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How Is Whey Protein Made?

26th January 2023

26th January 2023

By Vikki Rich

If you’re new to the world of protein powder, you may notice an ingredient called whey. You might be wondering what is whey protein made of? Whey is a dairy product that you will find in a lot of foods. Some foods you might not even expect like stock cubes for example! However, today we’re here to talk about how our protein powder, such as the The Lean Protein is made, more specifically how the whey product that’s in it is made.

What is whey protein

Whey protein is a milk protein. It’s derived from milk and is actually a by-product from the process of manufacturing cheese. There are several steps in the whole process of making whey. Starting with the fields that the cows graze in, all the way to putting it in our Innermost Proteins. We are going to take you through all the steps so take a seat, make your selves comfy and let’s begin on our whey protein journey!

Step 1

Our journey begins in the countryside, with cattle that are grazing on fresh grass and are typically several hours away from a city and any pollution. Farms tend to rear thousands of cows, which produce excellent quality of milk. Before we can consume this milk, it must go through a process of pasteurisation to kill off any harmful bacteria. Once collected from the cows, the milk is transported in refrigerated tanks, to a cheese processing factory. The milk is kept at a temperature of about 4°C which will be cool enough to kill of a certain level of bacteria.

Step 2

Once the milk has arrived at the cheese processing factory, the pasteurisation can begin! This process enables the milk to be fit for human consumption, the milk is boiled to about 70-80°C, and then cooled down to 4°C. The bacteria cannot survive extreme temperatures, boiling then instantly cooling subjects the harmful bacteria to these extremes, and kills them off. Once the pasteurisation has occurred, it’s time for the next stage!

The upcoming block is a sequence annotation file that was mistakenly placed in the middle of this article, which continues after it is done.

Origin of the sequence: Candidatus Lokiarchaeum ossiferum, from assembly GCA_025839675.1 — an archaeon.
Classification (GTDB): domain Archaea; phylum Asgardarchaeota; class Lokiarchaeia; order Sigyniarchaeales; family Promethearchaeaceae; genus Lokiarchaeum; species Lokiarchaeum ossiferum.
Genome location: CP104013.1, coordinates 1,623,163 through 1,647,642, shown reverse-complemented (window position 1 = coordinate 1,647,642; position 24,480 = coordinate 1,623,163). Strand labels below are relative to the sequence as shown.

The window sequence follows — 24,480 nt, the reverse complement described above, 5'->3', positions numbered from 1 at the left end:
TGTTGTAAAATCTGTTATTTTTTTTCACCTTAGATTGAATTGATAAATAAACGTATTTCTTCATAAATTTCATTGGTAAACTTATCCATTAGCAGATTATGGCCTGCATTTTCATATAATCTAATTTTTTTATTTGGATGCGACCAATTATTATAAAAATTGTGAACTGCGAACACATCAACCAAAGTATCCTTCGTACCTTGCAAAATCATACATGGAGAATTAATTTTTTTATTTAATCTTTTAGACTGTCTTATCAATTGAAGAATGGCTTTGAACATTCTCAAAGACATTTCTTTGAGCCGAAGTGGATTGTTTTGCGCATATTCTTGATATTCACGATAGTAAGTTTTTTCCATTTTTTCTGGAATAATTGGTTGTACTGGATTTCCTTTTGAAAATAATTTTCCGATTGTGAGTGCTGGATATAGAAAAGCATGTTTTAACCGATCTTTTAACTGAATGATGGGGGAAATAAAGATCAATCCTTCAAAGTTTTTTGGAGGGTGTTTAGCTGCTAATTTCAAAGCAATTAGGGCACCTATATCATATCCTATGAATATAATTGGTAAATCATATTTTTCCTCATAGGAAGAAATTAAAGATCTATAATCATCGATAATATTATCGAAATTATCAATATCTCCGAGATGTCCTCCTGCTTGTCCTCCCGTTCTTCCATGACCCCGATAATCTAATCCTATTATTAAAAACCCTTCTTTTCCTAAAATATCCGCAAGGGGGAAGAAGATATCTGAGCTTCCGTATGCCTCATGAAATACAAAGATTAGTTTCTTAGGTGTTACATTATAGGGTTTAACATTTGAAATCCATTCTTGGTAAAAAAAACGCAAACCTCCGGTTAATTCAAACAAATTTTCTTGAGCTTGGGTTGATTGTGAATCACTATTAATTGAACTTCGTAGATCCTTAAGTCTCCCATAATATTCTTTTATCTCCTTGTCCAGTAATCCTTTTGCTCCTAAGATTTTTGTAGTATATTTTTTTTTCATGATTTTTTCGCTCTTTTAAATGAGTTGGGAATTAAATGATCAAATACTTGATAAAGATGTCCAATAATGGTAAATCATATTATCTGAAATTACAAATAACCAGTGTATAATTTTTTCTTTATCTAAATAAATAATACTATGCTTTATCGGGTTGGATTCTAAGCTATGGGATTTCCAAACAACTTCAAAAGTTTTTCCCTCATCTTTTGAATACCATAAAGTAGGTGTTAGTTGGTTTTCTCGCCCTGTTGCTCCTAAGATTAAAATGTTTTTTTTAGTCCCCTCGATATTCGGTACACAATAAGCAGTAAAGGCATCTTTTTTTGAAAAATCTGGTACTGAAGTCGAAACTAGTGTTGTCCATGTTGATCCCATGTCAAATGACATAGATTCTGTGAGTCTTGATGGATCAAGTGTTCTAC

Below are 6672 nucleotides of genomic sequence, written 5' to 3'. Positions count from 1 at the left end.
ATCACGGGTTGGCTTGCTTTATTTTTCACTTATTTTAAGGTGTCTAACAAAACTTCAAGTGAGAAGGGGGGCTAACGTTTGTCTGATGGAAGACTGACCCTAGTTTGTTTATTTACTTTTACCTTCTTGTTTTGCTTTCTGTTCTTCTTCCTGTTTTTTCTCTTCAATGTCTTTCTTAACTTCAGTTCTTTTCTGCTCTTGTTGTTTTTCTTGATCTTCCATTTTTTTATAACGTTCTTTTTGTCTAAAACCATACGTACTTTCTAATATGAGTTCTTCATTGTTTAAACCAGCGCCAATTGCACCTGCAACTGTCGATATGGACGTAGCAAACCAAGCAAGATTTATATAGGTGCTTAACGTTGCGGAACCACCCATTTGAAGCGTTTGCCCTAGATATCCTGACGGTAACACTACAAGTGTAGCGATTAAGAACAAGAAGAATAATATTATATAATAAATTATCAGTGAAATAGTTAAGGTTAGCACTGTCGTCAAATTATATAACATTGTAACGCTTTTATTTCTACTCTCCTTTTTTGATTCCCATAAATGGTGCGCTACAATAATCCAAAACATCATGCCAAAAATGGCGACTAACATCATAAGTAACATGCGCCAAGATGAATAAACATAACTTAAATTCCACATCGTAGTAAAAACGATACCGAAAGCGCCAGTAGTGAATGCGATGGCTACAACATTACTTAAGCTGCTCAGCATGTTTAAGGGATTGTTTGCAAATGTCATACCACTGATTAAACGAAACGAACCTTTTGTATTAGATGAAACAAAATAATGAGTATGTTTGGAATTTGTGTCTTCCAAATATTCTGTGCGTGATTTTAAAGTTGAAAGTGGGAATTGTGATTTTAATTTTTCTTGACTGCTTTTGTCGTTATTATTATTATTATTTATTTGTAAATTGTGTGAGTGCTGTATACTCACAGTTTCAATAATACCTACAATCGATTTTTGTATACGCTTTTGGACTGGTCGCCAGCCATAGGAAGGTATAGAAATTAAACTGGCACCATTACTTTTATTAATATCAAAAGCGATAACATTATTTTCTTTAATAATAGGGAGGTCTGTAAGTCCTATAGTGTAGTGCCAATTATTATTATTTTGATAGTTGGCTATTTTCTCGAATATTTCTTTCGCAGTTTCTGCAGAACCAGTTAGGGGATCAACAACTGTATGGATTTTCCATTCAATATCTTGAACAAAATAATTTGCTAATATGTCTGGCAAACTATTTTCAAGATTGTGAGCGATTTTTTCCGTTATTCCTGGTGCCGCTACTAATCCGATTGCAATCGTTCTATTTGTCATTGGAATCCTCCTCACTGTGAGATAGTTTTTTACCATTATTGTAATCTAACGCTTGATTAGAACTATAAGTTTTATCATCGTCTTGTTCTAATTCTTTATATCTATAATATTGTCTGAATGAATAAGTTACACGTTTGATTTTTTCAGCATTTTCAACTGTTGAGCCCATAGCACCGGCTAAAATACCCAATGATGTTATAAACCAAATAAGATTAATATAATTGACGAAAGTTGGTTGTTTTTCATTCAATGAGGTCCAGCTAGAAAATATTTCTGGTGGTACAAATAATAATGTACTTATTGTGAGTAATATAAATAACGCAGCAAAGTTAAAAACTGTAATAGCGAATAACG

Step 3

The milk then has enzymes added to it to separate the casein from the whey. Casein is a product in milk that is found in yoghurt and cottage cheese (and The Strong Protein!). It’s dominant and not needed in our whey process. When the milk is subjected to the enzymes, it separates into solids and liquid. The liquid os the part we need in our whey making journey. As this liquid contains carbs, fats, minerals and water as well as they whey, it needs to be separated out. This is done by purification, our next step.

Step 4

In this stage of the process, the liquid we need is treated, so we can acquire whey protein concentrate. The liquid is loaded into several stainless-steel turbines, which have special filters made from ceramic, which allows a natural process of separation to occur, filtering out the lactose and fats from the liquid to leave us with a whey protein liquid. This liquid is then put into a commercial dryer, with cold and hot air that dries out the water from the whey and leaves us with a 90% whey powder. This process maintains the nutritional value of the whey.

Step 5

We now have whey powder, so now it’s time to send it off to our manufacturers, to test its purity and start our Innermost protein-making process. We add any extra flavours and ingredients to make you the perfect combination for the best results.

What is whey isolate vs. whey concentrate?

There are two ways in which whey can be purified, both of which have different outcomes: whey isolate and whey concentrate. The purification process which we described creates whey concentrate. However, if it’s purified through a cross-flow microfiltration, it will separate from the fat and lactose, thus creating whey isolate.

Each of these whey proteins have differences in their nutrition. The whey concentrate has 80% protein content, whereas the whey isolate has 90%. Isolate also has less fat due to the filtration process, perfect for those looking to lower the level of fat in their diet. With the isolate’s rigorous process of filtration, the lactose is also separated from it, making it more suitable for those that are lactose intolerant.

Which type of whey should you choose?

Depending on your goals, each type of whey can be suitable. If you are looking to use a high-quality protein with less fat, isolate is a great option. It is good to bare in mind that due to the added level of processing that this whey needs, it is usually a little more costly than other whey.

Whey concentrate is ideal for people looking to increase their daily protein intake quickly. It’s got a high level of protein and is a cheaper option to isolate.

Now you know how that unfamiliar, now not so unfamiliar product, whey is made. It’s great to not only know what your ingredients are but also how they are made, gaining a better understanding of what you are putting into your body. So which type of whey will you be choosing?

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